Did Pres. Obama break the law with Bergdahl prisoner swap?

This is a rush transcript from "On the Record," June 6, 2014. This copy may not be in its final form and may be updated.

KIMBERLY GUILFOYLE, 'ON THE RECORD' GUEST-HOST: Joining us, former attorney general and current Belmont Law School dean, Alberto Gonzales.

Thank you for being with us. A lot of legal issues, and as a former prosecutor myself, I find it really disturbing at a profound level that there has just been such disrespect for the law, for the procedures that have been set in place, so much so you have got both sides crying foul.

ALBERTO GONZALES, DEAN, BELMONT LAW SCHOOL/FORMER U.S. ATTORNEY GENERAL: Well, clearly, the president did not comply with this 30-day notice requirement. And I think members of Congress should be outraged, quite frankly, without a clear explanation from the administration as to the reasons why.

You know, but there is a legitimate question, from my perspective, as to whether or not 30-day notice requirement is constitutional --

GUILFOYLE: Why is that?

GONZALES: -- as applied to the Commander-in-Chief. Because, here you have got a Commander-in-Chief who has to deal with one of his soldiers who has been captured. And I think the argument from the White House is going to be that any kind of restriction that limits his ability to negotiate for the release of -- safe release of one of his soldiers unconstitutionally infringes upon his Commander-in-Chief authority. Now, Congress, on the other hand, has a very strong argument as well. Because this was included, this provision was included in a spending bill, the defense spending bill. Of course, under the Constitution, the authority to control spending is -- lies with Congress. We have got sort of a constitutional clash here between the two factions of government. It remains to be seen how that dispute is going to get resolved.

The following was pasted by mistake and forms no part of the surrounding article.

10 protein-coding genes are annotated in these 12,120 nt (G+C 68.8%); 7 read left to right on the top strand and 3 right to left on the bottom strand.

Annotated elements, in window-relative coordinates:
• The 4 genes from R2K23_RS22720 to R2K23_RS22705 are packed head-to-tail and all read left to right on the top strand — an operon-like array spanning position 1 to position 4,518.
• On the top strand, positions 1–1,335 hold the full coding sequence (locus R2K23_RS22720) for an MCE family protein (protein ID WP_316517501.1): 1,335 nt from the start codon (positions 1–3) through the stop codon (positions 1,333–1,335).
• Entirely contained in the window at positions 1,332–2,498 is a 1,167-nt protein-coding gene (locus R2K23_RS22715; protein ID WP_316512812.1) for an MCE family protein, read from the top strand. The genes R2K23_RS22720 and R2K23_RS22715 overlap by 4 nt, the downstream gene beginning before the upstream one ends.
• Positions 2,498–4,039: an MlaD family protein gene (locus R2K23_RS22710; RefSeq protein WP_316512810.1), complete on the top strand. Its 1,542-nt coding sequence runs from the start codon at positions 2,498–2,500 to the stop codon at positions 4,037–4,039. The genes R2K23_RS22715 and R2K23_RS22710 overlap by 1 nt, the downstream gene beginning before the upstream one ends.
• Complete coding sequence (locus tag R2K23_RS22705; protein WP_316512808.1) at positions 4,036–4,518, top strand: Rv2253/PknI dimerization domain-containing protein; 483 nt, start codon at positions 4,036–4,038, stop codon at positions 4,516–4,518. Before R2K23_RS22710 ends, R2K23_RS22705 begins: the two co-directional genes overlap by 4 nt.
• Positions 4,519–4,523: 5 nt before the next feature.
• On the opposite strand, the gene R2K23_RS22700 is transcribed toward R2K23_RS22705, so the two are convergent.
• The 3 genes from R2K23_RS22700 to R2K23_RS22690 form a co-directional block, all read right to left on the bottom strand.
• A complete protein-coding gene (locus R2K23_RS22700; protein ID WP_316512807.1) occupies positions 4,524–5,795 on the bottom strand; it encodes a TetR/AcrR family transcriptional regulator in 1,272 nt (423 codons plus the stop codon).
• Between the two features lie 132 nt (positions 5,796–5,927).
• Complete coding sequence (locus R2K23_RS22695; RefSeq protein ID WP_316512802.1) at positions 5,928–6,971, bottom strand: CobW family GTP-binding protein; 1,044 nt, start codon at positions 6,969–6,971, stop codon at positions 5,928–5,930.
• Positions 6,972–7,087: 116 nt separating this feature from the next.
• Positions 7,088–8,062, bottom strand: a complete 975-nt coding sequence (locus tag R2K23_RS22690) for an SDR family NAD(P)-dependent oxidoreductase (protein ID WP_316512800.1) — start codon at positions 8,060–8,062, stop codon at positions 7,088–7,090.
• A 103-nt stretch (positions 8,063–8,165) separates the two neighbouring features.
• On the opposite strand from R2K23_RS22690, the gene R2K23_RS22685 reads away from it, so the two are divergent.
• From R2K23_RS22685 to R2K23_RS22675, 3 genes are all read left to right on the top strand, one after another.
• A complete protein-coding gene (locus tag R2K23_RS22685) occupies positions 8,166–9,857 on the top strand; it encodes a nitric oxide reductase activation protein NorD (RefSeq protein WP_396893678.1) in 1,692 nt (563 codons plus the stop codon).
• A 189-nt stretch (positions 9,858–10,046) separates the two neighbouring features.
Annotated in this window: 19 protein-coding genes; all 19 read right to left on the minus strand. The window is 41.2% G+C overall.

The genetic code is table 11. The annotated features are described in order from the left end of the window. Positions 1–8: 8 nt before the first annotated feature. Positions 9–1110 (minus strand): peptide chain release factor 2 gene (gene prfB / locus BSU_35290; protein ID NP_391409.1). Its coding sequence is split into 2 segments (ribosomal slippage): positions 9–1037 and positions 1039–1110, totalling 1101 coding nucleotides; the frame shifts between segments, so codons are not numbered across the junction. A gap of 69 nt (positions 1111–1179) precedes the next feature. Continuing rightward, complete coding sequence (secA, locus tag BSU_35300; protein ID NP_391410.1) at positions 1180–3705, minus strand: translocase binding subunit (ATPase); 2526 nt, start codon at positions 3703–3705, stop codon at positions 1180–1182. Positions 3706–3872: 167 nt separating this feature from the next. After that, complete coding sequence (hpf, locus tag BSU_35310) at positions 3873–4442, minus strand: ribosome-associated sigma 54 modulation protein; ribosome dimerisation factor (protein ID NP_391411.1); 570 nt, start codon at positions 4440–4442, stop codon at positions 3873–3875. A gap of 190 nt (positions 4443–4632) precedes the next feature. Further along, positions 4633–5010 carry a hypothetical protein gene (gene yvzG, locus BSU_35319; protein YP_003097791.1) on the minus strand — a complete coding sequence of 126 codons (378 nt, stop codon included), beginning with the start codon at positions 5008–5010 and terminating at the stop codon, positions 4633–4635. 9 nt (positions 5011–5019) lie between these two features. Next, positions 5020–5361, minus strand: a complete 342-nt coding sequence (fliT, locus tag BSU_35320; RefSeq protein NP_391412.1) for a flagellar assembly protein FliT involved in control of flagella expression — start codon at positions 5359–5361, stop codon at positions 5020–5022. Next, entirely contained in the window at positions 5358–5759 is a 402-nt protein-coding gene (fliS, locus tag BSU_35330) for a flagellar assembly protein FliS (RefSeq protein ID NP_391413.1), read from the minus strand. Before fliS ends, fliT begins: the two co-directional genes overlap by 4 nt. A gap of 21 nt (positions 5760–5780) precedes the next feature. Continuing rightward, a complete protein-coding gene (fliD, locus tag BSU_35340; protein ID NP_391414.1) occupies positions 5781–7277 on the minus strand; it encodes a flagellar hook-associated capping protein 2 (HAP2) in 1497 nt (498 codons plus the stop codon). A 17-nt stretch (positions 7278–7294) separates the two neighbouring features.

GUILFOYLE: But why is it that there was such urgency, such a pressing need? The facts we have, even from Senator Dianne Feinstein, that his life, his health was not at risk. That was the excuse that they used to circumvent the law and not regard and respect the 30-day notification requirement? Where is the justification? Why was the president compelled as Commander-in-Chief to free five dangerous jihadists in exchange for someone who is a deserter, probably, in a nice way to put it?

GONZALES: Well, of course, this deserter was still an American citizen, still part of our Army. And we do have a long standing policy that we're not going to leave someone behind. Whether or not this a good deal, you know, obviously, the evidence seems to indicate that it wasn't a very good deal. But that remains to be seen. So there's still a lot of unanswered questions. There is no question about that. But, we have to wonder whether or not this was a right outcome.

But as to whether or not there was a dire need to act so quickly, without having access to the classified information that our government has, it's hard for me to answer that question. However, I will say this. Claims that perhaps Bergdahl was likely to be killed in the immediate future seemed kind of strange to me, because is he a very valuable commodity for the Taliban. This is someone they would want to maintain to be alive because, as we saw, they received great value for his life, which were these five Taliban leaders. The notion, in fact, that he was going to be killed, to me, sounds like a strange claim.

GUILFOYLE: No, it doesn't make sense. It flies in the face of the evidence of what we have seen thus far. Nevertheless, this administration took it upon themselves to make this a trade and establish, in my opinion, a very dangerous precedent, one that puts the lives of troops that serve overseas very much at risk because the reward has been great for the terrorist in this point.

Attorney General, thank you for your time this evening.